DISUNITY DESTROYS CREDIBILITY – Jesus addressed the issue of unity among His followers in His prayer to the Father, shortly before His crucifixion.  This is recorded in John 17: 11-21.  He prayed not only for the unity of His disciples who were there with Him then, but also for the unity of all who would believe because of their words.  That includes us.  Jesus goes on to state that the reason that He is concerned with unity is, “…SO THAT the world may believe that you sent me.”  We must take this statement in Jesus’ prayer seriously.  Yet, I have rarely heard it addressed at all.  Jesus said that our unity as Christians would be the proof to the world that He was sent by the Father.


Evangelical Christians today are generally willing to give intellectual assent to the Spiritual unity of all believers and suggest that this is somehow what Jesus was talking about.  In looking at the statement, this clearly would not make sense.  For unity to be evidence to the world, it must be visible to the world.  Some spiritual reality, as true as it may be, cannot validate anything to anyone who cannot see it.  If we are to take Jesus concerns seriously, we must conclude that visible unity of believers is critically important for the world to understand who Jesus is.  Conversely, we should not be surprised when people do not see Jesus for who He is, when we do not exhibit unity.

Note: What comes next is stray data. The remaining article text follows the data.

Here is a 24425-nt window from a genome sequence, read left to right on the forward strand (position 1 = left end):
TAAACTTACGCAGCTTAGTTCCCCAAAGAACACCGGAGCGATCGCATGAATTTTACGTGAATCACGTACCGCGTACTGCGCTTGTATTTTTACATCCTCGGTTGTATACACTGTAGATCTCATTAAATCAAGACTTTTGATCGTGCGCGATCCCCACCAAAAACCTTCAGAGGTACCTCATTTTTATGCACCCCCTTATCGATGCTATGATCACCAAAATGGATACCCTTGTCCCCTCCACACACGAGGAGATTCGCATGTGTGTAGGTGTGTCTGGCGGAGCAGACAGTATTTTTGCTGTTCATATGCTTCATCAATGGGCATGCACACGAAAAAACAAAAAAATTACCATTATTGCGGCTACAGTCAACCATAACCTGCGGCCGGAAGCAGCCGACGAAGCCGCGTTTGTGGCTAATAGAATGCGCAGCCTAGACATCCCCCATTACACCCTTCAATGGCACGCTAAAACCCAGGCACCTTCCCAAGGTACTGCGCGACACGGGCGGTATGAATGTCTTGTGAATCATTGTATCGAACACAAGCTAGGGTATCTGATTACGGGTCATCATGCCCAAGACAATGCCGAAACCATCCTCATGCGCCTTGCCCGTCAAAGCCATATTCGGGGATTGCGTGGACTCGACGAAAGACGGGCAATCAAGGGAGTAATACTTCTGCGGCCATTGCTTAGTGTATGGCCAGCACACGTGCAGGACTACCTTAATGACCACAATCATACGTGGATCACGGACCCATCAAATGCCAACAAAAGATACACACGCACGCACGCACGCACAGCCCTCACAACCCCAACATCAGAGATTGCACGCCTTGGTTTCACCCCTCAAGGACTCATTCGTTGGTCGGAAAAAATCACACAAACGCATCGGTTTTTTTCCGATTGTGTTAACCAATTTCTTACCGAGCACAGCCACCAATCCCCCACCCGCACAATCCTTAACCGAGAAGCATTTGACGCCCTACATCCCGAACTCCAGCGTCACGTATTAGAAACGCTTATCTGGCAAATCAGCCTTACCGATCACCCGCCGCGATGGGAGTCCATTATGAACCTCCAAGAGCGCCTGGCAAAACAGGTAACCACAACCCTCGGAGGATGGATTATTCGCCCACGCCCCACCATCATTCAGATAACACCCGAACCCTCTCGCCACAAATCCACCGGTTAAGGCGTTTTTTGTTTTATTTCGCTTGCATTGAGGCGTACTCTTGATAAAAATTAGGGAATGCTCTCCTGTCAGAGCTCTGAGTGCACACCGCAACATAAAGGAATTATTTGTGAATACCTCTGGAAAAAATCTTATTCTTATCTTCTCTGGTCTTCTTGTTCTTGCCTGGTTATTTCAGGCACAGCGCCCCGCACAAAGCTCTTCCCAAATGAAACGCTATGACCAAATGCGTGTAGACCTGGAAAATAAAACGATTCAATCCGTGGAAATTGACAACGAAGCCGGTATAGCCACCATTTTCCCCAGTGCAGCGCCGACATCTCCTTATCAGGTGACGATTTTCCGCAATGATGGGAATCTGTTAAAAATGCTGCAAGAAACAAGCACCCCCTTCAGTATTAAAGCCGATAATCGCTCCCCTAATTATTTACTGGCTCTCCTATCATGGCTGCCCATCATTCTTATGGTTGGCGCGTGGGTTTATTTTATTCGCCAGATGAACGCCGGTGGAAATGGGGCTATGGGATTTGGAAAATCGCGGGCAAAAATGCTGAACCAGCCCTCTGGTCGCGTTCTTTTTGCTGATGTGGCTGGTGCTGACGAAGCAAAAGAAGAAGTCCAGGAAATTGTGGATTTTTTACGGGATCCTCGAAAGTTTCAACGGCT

In I Corinthians 1, Paul also addresses the issue of unity in the Church.  In that chapter he speaks to divisions that were beginning in the Church at Corinth.  How different were the statements of the Corinthians, “I belong to Apollos.” or “I belong to Cephas.” from the modern statements, “I am a Lutheran.”, “I am a Presbyterian.”, or “I am a Baptist.”?  The answer is clearly that they aren’t different in character at all.  Paul’s response to the situation is unequivocal.  These divisions have no place in the Body of Christ!




Many may respond at this point that this is nice idealistic theory, but it cannot work now, or if everyone else would just realize that we are right and join us, we could have unity.  I believe that neither one of these attitudes is acceptable.  To treat unity as some pie-in-the-sky ideal that is so remote and unachievable that we don’t even try, is to accept the consequences, both for the world and for the Church.  These consequences are simply too great to accept without a good fight.  On the other hand, the attitude in any group that they are right about everything an the only way for others to be united with them is to conform to their thinking will never bring unity.